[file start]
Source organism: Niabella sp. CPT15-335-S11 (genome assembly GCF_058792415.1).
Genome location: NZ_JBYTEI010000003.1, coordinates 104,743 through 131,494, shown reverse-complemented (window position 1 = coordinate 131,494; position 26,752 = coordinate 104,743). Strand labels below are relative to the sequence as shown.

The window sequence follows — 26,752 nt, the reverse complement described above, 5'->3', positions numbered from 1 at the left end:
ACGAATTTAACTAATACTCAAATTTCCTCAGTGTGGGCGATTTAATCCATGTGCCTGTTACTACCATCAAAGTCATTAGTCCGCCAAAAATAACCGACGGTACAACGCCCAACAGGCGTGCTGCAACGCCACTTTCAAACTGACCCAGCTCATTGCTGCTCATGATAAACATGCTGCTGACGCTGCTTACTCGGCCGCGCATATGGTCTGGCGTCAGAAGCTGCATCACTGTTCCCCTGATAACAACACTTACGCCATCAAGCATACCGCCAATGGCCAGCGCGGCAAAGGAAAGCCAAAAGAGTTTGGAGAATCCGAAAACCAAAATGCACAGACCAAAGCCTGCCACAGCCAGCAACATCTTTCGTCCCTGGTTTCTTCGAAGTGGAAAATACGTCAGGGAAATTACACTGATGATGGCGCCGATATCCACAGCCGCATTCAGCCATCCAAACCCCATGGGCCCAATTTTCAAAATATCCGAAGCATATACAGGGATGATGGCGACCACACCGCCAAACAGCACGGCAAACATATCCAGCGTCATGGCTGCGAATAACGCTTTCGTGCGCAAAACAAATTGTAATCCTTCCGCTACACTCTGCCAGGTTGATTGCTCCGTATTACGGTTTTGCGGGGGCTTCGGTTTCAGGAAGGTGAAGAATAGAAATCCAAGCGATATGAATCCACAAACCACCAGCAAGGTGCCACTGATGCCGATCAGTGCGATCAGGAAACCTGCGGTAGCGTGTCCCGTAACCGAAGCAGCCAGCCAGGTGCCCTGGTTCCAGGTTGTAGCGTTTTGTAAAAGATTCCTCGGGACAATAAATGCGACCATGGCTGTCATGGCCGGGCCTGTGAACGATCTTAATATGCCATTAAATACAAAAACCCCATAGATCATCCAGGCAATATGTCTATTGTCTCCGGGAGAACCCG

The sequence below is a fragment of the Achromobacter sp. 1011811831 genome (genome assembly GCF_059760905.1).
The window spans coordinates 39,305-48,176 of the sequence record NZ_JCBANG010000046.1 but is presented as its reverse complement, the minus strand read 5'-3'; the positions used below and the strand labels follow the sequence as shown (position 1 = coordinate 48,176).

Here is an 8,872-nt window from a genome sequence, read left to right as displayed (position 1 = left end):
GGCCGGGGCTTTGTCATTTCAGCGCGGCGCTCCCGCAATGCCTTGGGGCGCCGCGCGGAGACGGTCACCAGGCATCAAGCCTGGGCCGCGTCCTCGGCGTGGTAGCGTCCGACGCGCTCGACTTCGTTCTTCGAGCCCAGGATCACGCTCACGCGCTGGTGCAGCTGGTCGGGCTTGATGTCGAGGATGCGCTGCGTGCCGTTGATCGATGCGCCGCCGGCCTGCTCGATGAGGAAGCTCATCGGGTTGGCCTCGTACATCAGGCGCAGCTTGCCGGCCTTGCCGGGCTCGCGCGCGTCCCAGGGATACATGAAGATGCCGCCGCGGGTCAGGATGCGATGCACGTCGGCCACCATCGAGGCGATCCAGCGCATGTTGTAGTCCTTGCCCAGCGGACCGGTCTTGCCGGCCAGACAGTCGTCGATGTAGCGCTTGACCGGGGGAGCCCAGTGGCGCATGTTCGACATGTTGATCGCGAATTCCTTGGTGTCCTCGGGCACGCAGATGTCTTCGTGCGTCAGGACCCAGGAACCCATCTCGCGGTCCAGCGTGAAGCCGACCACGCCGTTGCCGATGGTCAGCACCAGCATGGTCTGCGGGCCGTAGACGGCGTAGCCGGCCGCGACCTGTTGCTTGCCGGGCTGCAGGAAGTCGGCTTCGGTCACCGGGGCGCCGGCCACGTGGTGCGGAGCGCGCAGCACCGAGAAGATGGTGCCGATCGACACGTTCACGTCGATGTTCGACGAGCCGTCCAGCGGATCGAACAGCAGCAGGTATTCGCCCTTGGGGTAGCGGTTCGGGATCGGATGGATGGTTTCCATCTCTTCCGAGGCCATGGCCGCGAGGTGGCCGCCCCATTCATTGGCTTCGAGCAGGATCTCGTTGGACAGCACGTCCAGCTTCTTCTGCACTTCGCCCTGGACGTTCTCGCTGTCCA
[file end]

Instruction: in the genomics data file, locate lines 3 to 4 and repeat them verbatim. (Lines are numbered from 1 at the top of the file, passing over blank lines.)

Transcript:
The window sequence follows — 26,752 nt, the reverse complement described above, 5'->3', positions numbered from 1 at the left end:
ACGAATTTAACTAATACTCAAATTTCCTCAGTGTGGGCGATTTAATCCATGTGCCTGTTACTACCATCAAAGTCATTAGTCCGCCAAAAATAACCGACGGTACAACGCCCAACAGGCGTGCTGCAACGCCACTTTCAAACTGACCCAGCTCATTGCTGCTCATGATAAACATGCTGCTGACGCTGCTTACTCGGCCGCGCATATGGTCTGGCGTCAGAAGCTGCATCACTGTTCCCCTGATAACAACACTTACGCCATCAAGCATACCGCCAATGGCCAGCGCGGCAAAGGAAAGCCAAAAGAGTTTGGAGAATCCGAAAACCAAAATGCACAGACCAAAGCCTGCCACAGCCAGCAACATCTTTCGTCCCTGGTTTCTTCGAAGTGGAAAATACGTCAGGGAAATTACACTGATGATGGCGCCGATATCCACAGCCGCATTCAGCCATCCAAACCCCATGGGCCCAATTTTCAAAATATCCGAAGCATATACAGGGATGATGGCGACCACACCGCCAAACAGCACGGCAAACATATCCAGCGTCATGGCTGCGAATAACGCTTTCGTGCGCAAAACAAATTGTAATCCTTCCGCTACACTCTGCCAGGTTGATTGCTCCGTATTACGGTTTTGCGGGGGCTTCGGTTTCAGGAAGGTGAAGAATAGAAATCCAAGCGATATGAATCCACAAACCACCAGCAAGGTGCCACTGATGCCGATCAGTGCGATCAGGAAACCTGCGGTAGCGTGTCCCGTAACCGAAGCAGCCAGCCAGGTGCCCTGGTTCCAGGTTGTAGCGTTTTGTAAAAGATTCCTCGGGACAATAAATGCGACCATGGCTGTCATGGCCGGGCCTGTGAACGATCTTAATATGCCATTAAATACAAAAACCCCATAGATCATCCAGGCAATATGTCTATTGTCTCCGGGAGAACCCG